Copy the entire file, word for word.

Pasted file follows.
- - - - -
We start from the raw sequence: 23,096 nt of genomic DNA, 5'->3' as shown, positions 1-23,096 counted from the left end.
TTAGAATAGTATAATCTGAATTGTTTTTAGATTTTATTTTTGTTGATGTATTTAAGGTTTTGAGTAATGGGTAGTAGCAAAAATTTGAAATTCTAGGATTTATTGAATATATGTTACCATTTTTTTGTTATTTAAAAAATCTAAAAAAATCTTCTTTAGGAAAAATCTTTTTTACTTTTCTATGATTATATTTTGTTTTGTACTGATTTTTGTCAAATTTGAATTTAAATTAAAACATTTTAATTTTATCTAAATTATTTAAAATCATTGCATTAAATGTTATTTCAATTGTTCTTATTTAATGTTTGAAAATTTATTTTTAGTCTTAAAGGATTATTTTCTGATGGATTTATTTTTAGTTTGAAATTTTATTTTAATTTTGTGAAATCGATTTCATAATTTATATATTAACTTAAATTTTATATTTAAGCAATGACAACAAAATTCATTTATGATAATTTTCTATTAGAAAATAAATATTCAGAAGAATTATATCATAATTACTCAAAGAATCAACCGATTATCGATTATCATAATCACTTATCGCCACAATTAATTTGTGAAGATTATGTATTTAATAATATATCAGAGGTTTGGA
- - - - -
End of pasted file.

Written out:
We start from the raw sequence: 23,096 nt of genomic DNA, 5'->3' as shown, positions 1-23,096 counted from the left end.
TTAGAATAGTATAATCTGAATTGTTTTTAGATTTTATTTTTGTTGATGTATTTAAGGTTTTGAGTAATGGGTAGTAGCAAAAATTTGAAATTCTAGGATTTATTGAATATATGTTACCATTTTTTTGTTATTTAAAAAATCTAAAAAAATCTTCTTTAGGAAAAATCTTTTTTACTTTTCTATGATTATATTTTGTTTTGTACTGATTTTTGTCAAATTTGAATTTAAATTAAAACATTTTAATTTTATCTAAATTATTTAAAATCATTGCATTAAATGTTATTTCAATTGTTCTTATTTAATGTTTGAAAATTTATTTTTAGTCTTAAAGGATTATTTTCTGATGGATTTATTTTTAGTTTGAAATTTTATTTTAATTTTGTGAAATCGATTTCATAATTTATATATTAACTTAAATTTTATATTTAAGCAATGACAACAAAATTCATTTATGATAATTTTCTATTAGAAAATAAATATTCAGAAGAATTATATCATAATTACTCAAAGAATCAACCGATTATCGATTATCATAATCACTTATCGCCACAATTAATTTGTGAAGATTATGTATTTAATAATATATCAGAGGTTTGGA